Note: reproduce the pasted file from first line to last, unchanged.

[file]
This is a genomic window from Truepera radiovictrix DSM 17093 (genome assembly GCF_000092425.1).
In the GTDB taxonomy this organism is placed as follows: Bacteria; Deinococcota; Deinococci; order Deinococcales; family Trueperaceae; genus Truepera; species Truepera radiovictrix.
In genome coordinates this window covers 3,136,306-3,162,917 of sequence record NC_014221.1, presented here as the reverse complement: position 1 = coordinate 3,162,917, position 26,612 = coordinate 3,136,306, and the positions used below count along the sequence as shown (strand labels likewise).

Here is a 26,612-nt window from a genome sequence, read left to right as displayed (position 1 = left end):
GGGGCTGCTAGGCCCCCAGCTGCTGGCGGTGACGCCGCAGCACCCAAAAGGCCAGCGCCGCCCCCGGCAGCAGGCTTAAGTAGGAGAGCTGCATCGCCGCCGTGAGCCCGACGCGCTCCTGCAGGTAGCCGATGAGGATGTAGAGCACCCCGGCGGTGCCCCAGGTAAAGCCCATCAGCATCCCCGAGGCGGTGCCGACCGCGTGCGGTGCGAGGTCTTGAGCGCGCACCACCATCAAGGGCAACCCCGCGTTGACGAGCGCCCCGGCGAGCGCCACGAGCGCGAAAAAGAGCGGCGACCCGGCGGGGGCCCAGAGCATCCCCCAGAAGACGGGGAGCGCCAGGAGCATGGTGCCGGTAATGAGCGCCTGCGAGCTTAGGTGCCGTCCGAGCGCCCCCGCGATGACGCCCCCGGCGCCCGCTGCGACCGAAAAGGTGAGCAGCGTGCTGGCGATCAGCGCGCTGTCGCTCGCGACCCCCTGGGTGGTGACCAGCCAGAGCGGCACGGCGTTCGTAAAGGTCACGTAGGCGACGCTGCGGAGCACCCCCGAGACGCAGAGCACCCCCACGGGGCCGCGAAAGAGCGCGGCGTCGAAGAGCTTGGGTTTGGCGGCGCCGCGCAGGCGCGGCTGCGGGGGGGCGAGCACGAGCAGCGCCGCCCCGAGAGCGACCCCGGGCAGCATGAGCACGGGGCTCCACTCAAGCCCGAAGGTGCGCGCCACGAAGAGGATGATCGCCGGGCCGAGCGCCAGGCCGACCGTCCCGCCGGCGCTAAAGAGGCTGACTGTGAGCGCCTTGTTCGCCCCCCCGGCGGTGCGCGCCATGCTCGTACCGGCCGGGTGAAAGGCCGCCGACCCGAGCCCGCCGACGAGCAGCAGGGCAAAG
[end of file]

This is a genomic window from Truepera radiovictrix DSM 17093 (genome assembly GCF_000092425.1).
In the GTDB taxonomy this organism is placed as follows: Bacteria; Deinococcota; Deinococci; order Deinococcales; family Trueperaceae; genus Truepera; species Truepera radiovictrix.
In genome coordinates this window covers 3,136,306-3,162,917 of sequence record NC_014221.1, presented here as the reverse complement: position 1 = coordinate 3,162,917, position 26,612 = coordinate 3,136,306, and the positions used below count along the sequence as shown (strand labels likewise).

Here is a 26,612-nt window from a genome sequence, read left to right as displayed (position 1 = left end):
GGGGCTGCTAGGCCCCCAGCTGCTGGCGGTGACGCCGCAGCACCCAAAAGGCCAGCGCCGCCCCCGGCAGCAGGCTTAAGTAGGAGAGCTGCATCGCCGCCGTGAGCCCGACGCGCTCCTGCAGGTAGCCGATGAGGATGTAGAGCACCCCGGCGGTGCCCCAGGTAAAGCCCATCAGCATCCCCGAGGCGGTGCCGACCGCGTGCGGTGCGAGGTCTTGAGCGCGCACCACCATCAAGGGCAACCCCGCGTTGACGAGCGCCCCGGCGAGCGCCACGAGCGCGAAAAAGAGCGGCGACCCGGCGGGGGCCCAGAGCATCCCCCAGAAGACGGGGAGCGCCAGGAGCATGGTGCCGGTAATGAGCGCCTGCGAGCTTAGGTGCCGTCCGAGCGCCCCCGCGATGACGCCCCCGGCGCCCGCTGCGACCGAAAAGGTGAGCAGCGTGCTGGCGATCAGCGCGCTGTCGCTCGCGACCCCCTGGGTGGTGACCAGCCAGAGCGGCACGGCGTTCGTAAAGGTCACGTAGGCGACGCTGCGGAGCACCCCCGAGACGCAGAGCACCCCCACGGGGCCGCGAAAGAGCGCGGCGTCGAAGAGCTTGGGTTTGGCGGCGCCGCGCAGGCGCGGCTGCGGGGGGGCGAGCACGAGCAGCGCCGCCCCGAGAGCGACCCCGGGCAGCATGAGCACGGGGCTCCACTCAAGCCCGAAGGTGCGCGCCACGAAGAGGATGATCGCCGGGCCGAGCGCCAGGCCGACCGTCCCGCCGGCGCTAAAGAGGCTGACTGTGAGCGCCTTGTTCGCCCCCCCGGCGGTGCGCGCCATGCTCGTACCGGCCGGGTGAAAGGCCGCCGACCCGAGCCCGCCGACGAGCAGCAGGGCAAAG